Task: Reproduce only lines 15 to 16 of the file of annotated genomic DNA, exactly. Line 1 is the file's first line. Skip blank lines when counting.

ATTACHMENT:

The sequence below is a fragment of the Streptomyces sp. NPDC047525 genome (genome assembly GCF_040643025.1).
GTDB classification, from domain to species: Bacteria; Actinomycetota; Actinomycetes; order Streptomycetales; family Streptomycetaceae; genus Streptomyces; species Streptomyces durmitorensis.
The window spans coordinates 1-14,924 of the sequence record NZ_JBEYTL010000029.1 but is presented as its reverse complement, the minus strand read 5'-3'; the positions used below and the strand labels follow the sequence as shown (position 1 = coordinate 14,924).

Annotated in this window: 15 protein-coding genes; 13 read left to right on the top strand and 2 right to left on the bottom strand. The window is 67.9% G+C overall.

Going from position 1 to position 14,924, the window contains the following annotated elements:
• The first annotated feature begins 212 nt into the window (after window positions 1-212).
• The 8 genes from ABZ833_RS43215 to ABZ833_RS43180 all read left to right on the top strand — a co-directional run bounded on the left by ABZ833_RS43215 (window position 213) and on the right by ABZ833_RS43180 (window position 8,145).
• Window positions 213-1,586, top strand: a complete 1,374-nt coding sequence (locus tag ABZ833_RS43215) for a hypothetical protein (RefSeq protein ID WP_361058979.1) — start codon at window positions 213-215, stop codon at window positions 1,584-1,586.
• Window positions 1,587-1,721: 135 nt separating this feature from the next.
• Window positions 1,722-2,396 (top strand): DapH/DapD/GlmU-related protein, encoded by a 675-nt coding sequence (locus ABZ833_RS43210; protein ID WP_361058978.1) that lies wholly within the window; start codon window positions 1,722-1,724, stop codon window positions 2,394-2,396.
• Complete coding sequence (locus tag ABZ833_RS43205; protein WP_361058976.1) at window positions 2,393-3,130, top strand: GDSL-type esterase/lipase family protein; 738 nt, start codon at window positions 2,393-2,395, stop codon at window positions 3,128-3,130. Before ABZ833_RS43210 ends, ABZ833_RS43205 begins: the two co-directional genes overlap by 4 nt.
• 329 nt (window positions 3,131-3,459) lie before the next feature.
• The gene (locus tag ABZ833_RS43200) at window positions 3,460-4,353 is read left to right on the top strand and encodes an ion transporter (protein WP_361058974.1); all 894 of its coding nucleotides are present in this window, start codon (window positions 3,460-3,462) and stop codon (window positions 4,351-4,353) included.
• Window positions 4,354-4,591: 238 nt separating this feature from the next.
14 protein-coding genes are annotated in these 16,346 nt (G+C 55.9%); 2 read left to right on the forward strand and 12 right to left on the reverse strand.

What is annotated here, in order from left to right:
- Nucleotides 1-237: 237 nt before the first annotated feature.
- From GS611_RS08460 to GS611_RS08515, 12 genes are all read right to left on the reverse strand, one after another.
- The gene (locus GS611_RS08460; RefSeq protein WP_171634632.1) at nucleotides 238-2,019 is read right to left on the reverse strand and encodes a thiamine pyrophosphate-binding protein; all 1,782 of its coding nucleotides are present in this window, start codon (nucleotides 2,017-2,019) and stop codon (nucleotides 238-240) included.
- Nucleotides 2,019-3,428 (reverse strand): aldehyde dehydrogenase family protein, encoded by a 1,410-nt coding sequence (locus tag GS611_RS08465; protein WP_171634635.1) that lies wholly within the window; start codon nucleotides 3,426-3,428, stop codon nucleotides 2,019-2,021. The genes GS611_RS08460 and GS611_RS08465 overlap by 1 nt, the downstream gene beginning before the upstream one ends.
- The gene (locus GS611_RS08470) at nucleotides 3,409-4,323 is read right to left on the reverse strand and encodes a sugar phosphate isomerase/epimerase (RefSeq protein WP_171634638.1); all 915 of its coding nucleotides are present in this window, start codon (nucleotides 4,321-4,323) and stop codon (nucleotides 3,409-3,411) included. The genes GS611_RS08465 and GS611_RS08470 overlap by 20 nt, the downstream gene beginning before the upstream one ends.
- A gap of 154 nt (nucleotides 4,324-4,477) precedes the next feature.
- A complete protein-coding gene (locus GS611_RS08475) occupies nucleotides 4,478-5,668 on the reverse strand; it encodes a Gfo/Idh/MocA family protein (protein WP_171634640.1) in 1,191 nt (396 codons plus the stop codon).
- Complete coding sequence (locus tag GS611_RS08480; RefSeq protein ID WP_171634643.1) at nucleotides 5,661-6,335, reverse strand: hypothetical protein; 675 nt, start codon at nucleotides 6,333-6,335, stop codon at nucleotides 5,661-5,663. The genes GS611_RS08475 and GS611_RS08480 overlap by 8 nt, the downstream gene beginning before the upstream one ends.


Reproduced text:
14 protein-coding genes are annotated in these 16,346 nt (G+C 55.9%); 2 read left to right on the forward strand and 12 right to left on the reverse strand.

What is annotated here, in order from left to right: